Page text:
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Press Release FOR IMMEDIATE RELEASE - February 8, 2001
Contact: Peter Beruk, VP SIIA Anti-Piracy (202) 452-1600 ext. 314

SIIA Settles Suit Against Pirate Selling Software Via Internet Auctions

(Washington, DC) The Software & Information Industry Association (SIIA) announced today a settlement that stemmed from a civil suit filed on behalf of Adobe Systems, Inc., Alias|Wavefront, a division of Silicon Graphics Limited, and Macromedia. The settlement with Julian Kish of Chicago, IL, came just two weeks after a suit alleging violations of the Copyright Act was filed in U.S. District Court for the Northern District of Illinois. The settlement includes a confidential payment for the unlawful distribution of software, a letter of public apology from Mr. Kish and an order not to infringe copyright in the future. If settlement was not reached, the defendant could have been liable for up to US$150,000 per violation.

The settlement announced today came on the heels of an SIIA sting operation designed to search for, and to enter into transactions with sellers offering illegal copies of software on popular auction sites such as eBay and Yahoo Auctions. Pirates have been data-mining email addresses of bidders on auction sites and sending spam that includes offers of pirated software. SIIA's efforts on behalf of the plaintiffs was designed to both stop those who were selling software this way and educate bidders on how to recognize such illegal offers by way of a recently released white paper, accessible at http://www.siia.net/sharedcontent/piracy/news/auction2001.pdf.

"We are pleased that we were able to amicably settle this matter with Mr. Kish," said Peter Beruk, SIIA vice president for Anti-Piracy Programs. "This type of piracy is a significant problem for the software industry, and shows the increasing savvy of software pirates. When sellers have the ability to offer unauthorized copies of software to unwitting customers, for little or no cost, we must move actively and decisively to stop this scourge that is impacting the high technology industry. We have discussed the data mining issue with the major auction providers and each of them have indicated their willingness to cooperatively work out a solution."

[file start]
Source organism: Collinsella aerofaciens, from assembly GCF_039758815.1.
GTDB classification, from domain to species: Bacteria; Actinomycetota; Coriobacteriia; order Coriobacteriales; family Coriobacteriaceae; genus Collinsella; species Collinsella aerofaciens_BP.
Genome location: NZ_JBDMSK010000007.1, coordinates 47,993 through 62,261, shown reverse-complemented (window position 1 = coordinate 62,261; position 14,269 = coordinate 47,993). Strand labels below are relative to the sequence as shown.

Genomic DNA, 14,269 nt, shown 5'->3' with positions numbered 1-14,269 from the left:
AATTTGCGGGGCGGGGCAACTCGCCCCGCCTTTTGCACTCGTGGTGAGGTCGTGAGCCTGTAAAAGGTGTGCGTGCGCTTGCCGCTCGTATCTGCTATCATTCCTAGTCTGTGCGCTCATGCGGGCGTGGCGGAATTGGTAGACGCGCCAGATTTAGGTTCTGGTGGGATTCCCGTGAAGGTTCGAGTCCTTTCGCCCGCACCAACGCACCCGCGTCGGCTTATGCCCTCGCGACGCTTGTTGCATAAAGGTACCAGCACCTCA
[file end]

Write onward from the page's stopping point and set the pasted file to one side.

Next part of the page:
The defendant, Julian Kish stated, "I would like to say that I am very sorry for what I have done. I am sorry to have taken from the very industry in which I am associated. I started doing this for all the wrong reasons and I am pleased that settlement outside of expensive and lengthy litigation was possible. I urge others to think long and hard about any unlawful activities they are performing. The penalties for these acts are very high as I have found out. In the future I will always abide by the copyright laws and the agreements that accompany all software, and I urge everyone else to do the same."

SIIA expects to announce further details of its continuing sting operation soon.

The Software & Information Industry Association (SIIA) is the principal trade association of the software code and information content industries. SIIA represents more than 1,000 leading high-tech companies that develop and market software and electronic content for business, education, consumers and the Internet. For further information, visit http://www.siia.net. Hundreds of these companies look to SIIA Anti-Piracy to protect their intellectual property rights around the world. Visit the SIIA Anti-Piracy homepage at http://www.siia.net/piracy.htm. Cases of software piracy should be reported via the Anti-Piracy Hotline (800) 388-7478.